Vitamin B3 Niacin

Vitamin B3 Niacin

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    ARichard Walsh, Social Work, answered on behalf of TherapyLiveCare
    Not at this time. I'm answering this question based upon personal experience. Due to the high co-payment my insurance charged ($50.) I searched for lower cost alternatives. I found I could obtain Niaspan made by Abbott Labs, the same company that provides me Niaspan under my current insurance, via the internet through a Canadian pharmacy for almost half the co-pay cost! They also had even cheaper versions of Niaspan by other manufactorers. I spoke with my primary doctor and she said she would be happy to provide a prescription in order to purchase this and other medications to a Canadian pharmacy. Just make sure you are dealing with a reputable Canadian pharmacy!
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    AStacy Wiegman, PharmD, Pharmacy, answered

    Niaspan may interact with other drugs that also work to lower cholesterol. If you take blood thinners, multivitamins with niacin, blood pressure medications, or heart medications, they may interact with Niaspan. In addition, there may be additional drugs or foods that interact with Niaspan, so be sure to tell your doctor all medications you are taking, including over the counter medicines and supplements, so you can avoid a potentially dangerous interaction.

     

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    AStacy Wiegman, PharmD, Pharmacy, answered

    Niaspan should not be taken by people who are allergic to the ingredients in Niaspan. If you have liver disease, a stomach ulcer, or active bleeding, you shouldn't take Niaspan. If you take blood thinners, multivitamins with niacin, blood pressure medications, or heart medications, Niaspan may have a potentially dangerous interaction. Pregnant or nursing women may not want to take Niaspan as the risk is unknown. Talk with your doctor before starting Niaspan.

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    AStacy Wiegman, PharmD, Pharmacy, answered

    People who need to raise their good cholesterol while lowering their bad cholesterol should take Niaspan. If you're seeking to reduce the risk for a second heart attack, keep your arteries from hardening, or lower serum triglyceride levels, Niaspan may be for you. You should only take Niaspan if you don't have liver disease, a stomach ulcer, or active bleeding.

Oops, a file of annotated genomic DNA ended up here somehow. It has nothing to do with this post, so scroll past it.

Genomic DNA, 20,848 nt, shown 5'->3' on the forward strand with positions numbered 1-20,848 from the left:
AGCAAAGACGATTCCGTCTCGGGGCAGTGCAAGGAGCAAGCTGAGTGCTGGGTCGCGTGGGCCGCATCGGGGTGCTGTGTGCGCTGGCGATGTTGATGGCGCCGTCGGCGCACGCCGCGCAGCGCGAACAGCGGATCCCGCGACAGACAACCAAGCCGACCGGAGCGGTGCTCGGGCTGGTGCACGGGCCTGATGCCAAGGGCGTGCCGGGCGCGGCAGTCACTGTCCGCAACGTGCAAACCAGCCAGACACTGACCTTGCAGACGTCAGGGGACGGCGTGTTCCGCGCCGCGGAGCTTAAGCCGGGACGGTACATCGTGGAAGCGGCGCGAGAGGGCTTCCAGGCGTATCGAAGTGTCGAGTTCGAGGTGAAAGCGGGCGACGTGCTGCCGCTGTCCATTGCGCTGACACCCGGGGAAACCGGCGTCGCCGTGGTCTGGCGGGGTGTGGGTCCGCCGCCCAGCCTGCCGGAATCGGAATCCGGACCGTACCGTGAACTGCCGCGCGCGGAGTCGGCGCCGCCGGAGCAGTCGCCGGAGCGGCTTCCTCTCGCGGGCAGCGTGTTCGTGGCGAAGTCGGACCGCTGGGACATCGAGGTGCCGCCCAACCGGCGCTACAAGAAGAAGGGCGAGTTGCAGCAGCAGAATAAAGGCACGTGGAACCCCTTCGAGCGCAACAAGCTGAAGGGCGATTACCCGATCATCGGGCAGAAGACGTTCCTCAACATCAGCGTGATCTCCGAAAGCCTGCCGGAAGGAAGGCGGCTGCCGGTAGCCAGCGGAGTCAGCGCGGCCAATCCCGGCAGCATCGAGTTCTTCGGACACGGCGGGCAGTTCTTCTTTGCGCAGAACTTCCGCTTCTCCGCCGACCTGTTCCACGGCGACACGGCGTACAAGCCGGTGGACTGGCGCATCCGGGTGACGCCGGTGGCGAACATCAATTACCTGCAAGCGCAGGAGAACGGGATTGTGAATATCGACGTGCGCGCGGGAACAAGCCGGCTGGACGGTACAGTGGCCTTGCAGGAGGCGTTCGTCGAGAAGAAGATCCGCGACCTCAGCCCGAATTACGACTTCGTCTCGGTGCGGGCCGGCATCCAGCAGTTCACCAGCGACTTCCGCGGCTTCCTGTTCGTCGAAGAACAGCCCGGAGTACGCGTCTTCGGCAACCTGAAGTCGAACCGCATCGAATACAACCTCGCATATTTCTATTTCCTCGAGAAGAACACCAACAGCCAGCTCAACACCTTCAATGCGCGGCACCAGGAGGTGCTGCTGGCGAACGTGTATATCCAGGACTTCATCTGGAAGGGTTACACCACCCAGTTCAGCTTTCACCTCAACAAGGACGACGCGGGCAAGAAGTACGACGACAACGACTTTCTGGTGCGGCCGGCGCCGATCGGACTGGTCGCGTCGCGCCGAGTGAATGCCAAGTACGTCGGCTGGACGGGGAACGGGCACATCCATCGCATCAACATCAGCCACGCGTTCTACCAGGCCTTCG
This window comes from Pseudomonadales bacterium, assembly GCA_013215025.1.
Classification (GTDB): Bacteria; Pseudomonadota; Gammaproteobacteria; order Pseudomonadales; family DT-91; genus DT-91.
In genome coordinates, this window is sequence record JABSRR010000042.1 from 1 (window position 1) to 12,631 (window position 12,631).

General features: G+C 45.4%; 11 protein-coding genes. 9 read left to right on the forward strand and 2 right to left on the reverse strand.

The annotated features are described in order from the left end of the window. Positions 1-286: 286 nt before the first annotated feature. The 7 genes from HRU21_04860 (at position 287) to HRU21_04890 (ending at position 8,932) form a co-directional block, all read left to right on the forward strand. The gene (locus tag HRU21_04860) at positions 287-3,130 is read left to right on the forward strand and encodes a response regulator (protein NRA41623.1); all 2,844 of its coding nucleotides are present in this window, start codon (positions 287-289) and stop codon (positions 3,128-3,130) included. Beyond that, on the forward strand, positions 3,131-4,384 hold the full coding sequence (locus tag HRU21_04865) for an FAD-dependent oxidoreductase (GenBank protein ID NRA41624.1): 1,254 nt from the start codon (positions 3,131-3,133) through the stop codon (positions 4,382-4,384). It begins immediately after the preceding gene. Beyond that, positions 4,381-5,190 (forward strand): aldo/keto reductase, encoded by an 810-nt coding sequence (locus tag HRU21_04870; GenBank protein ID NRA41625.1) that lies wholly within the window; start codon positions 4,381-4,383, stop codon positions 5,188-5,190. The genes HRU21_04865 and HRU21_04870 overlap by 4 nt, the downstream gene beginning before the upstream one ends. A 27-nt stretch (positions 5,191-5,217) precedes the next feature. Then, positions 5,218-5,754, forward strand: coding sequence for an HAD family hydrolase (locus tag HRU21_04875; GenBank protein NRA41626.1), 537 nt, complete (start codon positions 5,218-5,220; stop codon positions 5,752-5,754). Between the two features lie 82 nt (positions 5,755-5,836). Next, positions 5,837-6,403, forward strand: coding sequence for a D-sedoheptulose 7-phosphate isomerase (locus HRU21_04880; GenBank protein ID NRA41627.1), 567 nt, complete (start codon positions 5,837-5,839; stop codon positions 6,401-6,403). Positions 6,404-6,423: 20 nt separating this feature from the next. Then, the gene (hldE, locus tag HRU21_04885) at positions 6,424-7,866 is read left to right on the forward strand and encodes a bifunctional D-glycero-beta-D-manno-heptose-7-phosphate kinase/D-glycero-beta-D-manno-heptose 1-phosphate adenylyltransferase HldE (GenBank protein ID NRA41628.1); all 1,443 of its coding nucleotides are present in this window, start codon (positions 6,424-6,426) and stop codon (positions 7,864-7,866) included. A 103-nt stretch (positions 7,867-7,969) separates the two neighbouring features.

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    AStacy Wiegman, PharmD, Pharmacy, answered

    Like all medications, Niaspan can have risks. If you are allergic to any of the ingredients in Niaspan, or have liver disease, a stomach ulcer, or active bleeding, you should avoid Niaspan. If you have diabetes, gout, or a muscle disorder, Niaspan could be risky for you. It is not known if Niaspan is risky to take during pregnancy or nursing, so talk to your doctor before taking Niaspan if you are pregnant or nursing.

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    AStacy Wiegman, PharmD, Pharmacy, answered

    The most common side effect of Niaspan is a flushing reaction of the chest and face that occurs shortly after taking the medication. This side effect usually diminishes as your body adjusts to Niaspan over the course of several weeks. Less common but more severe side effects of Niaspan may include darkening of urine, loss of appetite, light gray stools, yellow eyes or skin, and intense abdominal pain. If any of these side effects occur, you should talk with your doctor. Less serious side effects you may experience include dizziness when getting up, unusual thirst, headache, rash, itching, nausea, achiness, and fatigue.

  • 1 Answer
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    AStacy Wiegman, PharmD, Pharmacy, answered

    Certain precautions are important to consider before taking Niaspan. Niaspan can interact adversely with certain other substances, so you should let your doctor know what drugs and supplements you might be using. In particular, alcohol and blood thinners can have unwanted interactions with Niaspan. Niaspan can increase sugar in your blood, causing potential complications for persons with diabetes. Finally, Niaspan can cause drowsiness, so you should not operate a vehicle until you know how this medication affects you.